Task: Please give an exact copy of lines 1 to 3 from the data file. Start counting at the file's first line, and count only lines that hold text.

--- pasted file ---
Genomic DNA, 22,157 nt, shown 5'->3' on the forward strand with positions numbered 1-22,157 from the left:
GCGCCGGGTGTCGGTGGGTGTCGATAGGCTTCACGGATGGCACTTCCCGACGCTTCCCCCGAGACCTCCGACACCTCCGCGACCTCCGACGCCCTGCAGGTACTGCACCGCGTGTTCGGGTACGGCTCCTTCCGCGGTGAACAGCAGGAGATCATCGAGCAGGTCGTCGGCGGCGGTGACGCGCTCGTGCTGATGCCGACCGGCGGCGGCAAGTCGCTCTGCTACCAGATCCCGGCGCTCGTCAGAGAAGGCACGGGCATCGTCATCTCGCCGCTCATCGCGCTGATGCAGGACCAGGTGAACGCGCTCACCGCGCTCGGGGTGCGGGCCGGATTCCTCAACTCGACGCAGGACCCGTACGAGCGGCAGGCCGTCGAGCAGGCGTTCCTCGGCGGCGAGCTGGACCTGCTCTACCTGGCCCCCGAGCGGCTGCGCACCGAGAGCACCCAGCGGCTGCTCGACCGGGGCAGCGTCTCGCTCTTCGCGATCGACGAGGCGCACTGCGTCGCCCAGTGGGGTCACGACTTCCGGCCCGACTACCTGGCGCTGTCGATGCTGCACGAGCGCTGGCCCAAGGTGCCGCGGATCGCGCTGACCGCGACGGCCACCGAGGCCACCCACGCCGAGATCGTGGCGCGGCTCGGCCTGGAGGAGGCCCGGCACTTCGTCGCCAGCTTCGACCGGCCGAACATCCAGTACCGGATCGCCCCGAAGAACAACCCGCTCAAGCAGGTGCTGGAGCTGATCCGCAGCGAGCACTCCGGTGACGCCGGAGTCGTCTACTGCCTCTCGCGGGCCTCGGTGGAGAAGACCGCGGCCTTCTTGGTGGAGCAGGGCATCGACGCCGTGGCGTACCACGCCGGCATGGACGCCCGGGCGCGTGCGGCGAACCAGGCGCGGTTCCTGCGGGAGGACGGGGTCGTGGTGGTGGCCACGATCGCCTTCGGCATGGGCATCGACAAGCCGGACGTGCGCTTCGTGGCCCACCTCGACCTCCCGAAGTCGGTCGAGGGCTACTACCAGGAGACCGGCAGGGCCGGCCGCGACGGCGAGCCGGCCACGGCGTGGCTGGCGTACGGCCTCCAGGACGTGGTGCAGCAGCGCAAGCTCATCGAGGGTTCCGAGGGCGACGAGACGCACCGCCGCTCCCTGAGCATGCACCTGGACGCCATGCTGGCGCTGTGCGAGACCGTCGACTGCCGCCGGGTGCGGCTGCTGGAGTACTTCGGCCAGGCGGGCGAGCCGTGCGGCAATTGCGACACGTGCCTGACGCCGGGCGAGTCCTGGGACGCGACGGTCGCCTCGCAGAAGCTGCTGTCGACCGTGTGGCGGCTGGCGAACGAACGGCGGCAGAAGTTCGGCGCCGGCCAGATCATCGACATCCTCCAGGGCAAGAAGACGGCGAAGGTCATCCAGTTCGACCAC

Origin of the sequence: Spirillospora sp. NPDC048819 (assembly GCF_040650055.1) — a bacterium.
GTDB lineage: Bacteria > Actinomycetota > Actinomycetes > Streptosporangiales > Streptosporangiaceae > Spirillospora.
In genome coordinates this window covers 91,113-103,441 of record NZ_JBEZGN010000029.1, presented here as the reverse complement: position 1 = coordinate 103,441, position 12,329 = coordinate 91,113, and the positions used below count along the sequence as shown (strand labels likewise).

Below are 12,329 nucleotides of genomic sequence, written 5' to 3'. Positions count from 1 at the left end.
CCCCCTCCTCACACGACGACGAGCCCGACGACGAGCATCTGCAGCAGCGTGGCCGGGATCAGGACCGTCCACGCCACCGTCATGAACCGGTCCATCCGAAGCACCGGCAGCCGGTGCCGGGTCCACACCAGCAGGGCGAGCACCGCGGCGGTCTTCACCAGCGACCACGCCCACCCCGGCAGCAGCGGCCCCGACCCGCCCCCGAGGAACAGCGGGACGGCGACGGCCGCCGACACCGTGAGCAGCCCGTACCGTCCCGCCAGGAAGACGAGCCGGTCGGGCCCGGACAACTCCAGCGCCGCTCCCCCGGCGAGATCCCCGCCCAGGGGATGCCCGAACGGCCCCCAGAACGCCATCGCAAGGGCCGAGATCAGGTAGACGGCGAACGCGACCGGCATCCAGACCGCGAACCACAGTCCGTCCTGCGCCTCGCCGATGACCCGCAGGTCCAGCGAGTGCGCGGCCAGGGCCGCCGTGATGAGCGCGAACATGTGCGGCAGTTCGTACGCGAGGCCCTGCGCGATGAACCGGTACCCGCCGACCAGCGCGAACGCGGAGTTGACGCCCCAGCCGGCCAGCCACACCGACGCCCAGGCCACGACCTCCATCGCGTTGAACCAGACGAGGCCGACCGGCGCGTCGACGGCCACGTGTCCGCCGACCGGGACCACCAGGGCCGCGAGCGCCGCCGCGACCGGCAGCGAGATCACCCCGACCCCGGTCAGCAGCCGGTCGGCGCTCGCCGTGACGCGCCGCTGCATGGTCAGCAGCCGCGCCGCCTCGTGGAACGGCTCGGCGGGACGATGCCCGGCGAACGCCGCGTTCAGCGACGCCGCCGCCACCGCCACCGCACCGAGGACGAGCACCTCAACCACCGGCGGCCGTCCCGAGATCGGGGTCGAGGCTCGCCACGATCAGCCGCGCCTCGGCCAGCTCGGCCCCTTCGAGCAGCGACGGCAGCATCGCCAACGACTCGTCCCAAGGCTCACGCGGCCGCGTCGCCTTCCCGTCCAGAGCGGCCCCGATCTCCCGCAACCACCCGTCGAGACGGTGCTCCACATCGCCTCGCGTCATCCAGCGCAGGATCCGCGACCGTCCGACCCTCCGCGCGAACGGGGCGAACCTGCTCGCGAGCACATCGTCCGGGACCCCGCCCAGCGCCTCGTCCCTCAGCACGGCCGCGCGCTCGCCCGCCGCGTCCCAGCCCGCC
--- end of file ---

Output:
Genomic DNA, 22,157 nt, shown 5'->3' on the forward strand with positions numbered 1-22,157 from the left:
GCGCCGGGTGTCGGTGGGTGTCGATAGGCTTCACGGATGGCACTTCCCGACGCTTCCCCCGAGACCTCCGACACCTCCGCGACCTCCGACGCCCTGCAGGTACTGCACCGCGTGTTCGGGTACGGCTCCTTCCGCGGTGAACAGCAGGAGATCATCGAGCAGGTCGTCGGCGGCGGTGACGCGCTCGTGCTGATGCCGACCGGCGGCGGCAAGTCGCTCTGCTACCAGATCCCGGCGCTCGTCAGAGAAGGCACGGGCATCGTCATCTCGCCGCTCATCGCGCTGATGCAGGACCAGGTGAACGCGCTCACCGCGCTCGGGGTGCGGGCCGGATTCCTCAACTCGACGCAGGACCCGTACGAGCGGCAGGCCGTCGAGCAGGCGTTCCTCGGCGGCGAGCTGGACCTGCTCTACCTGGCCCCCGAGCGGCTGCGCACCGAGAGCACCCAGCGGCTGCTCGACCGGGGCAGCGTCTCGCTCTTCGCGATCGACGAGGCGCACTGCGTCGCCCAGTGGGGTCACGACTTCCGGCCCGACTACCTGGCGCTGTCGATGCTGCACGAGCGCTGGCCCAAGGTGCCGCGGATCGCGCTGACCGCGACGGCCACCGAGGCCACCCACGCCGAGATCGTGGCGCGGCTCGGCCTGGAGGAGGCCCGGCACTTCGTCGCCAGCTTCGACCGGCCGAACATCCAGTACCGGATCGCCCCGAAGAACAACCCGCTCAAGCAGGTGCTGGAGCTGATCCGCAGCGAGCACTCCGGTGACGCCGGAGTCGTCTACTGCCTCTCGCGGGCCTCGGTGGAGAAGACCGCGGCCTTCTTGGTGGAGCAGGGCATCGACGCCGTGGCGTACCACGCCGGCATGGACGCCCGGGCGCGTGCGGCGAACCAGGCGCGGTTCCTGCGGGAGGACGGGGTCGTGGTGGTGGCCACGATCGCCTTCGGCATGGGCATCGACAAGCCGGACGTGCGCTTCGTGGCCCACCTCGACCTCCCGAAGTCGGTCGAGGGCTACTACCAGGAGACCGGCAGGGCCGGCCGCGACGGCGAGCCGGCCACGGCGTGGCTGGCGTACGGCCTCCAGGACGTGGTGCAGCAGCGCAAGCTCATCGAGGGTTCCGAGGGCGACGAGACGCACCGCCGCTCCCTGAGCATGCACCTGGACGCCATGCTGGCGCTGTGCGAGACCGTCGACTGCCGCCGGGTGCGGCTGCTGGAGTACTTCGGCCAGGCGGGCGAGCCGTGCGGCAATTGCGACACGTGCCTGACGCCGGGCGAGTCCTGGGACGCGACGGTCGCCTCGCAGAAGCTGCTGTCGACCGTGTGGCGGCTGGCGAACGAACGGCGGCAGAAGTTCGGCGCCGGCCAGATCATCGACATCCTCCAGGGCAAGAAGACGGCGAAGGTCATCCAGTTCGACCAC

Origin of the sequence: Spirillospora sp. NPDC048819 (assembly GCF_040650055.1) — a bacterium.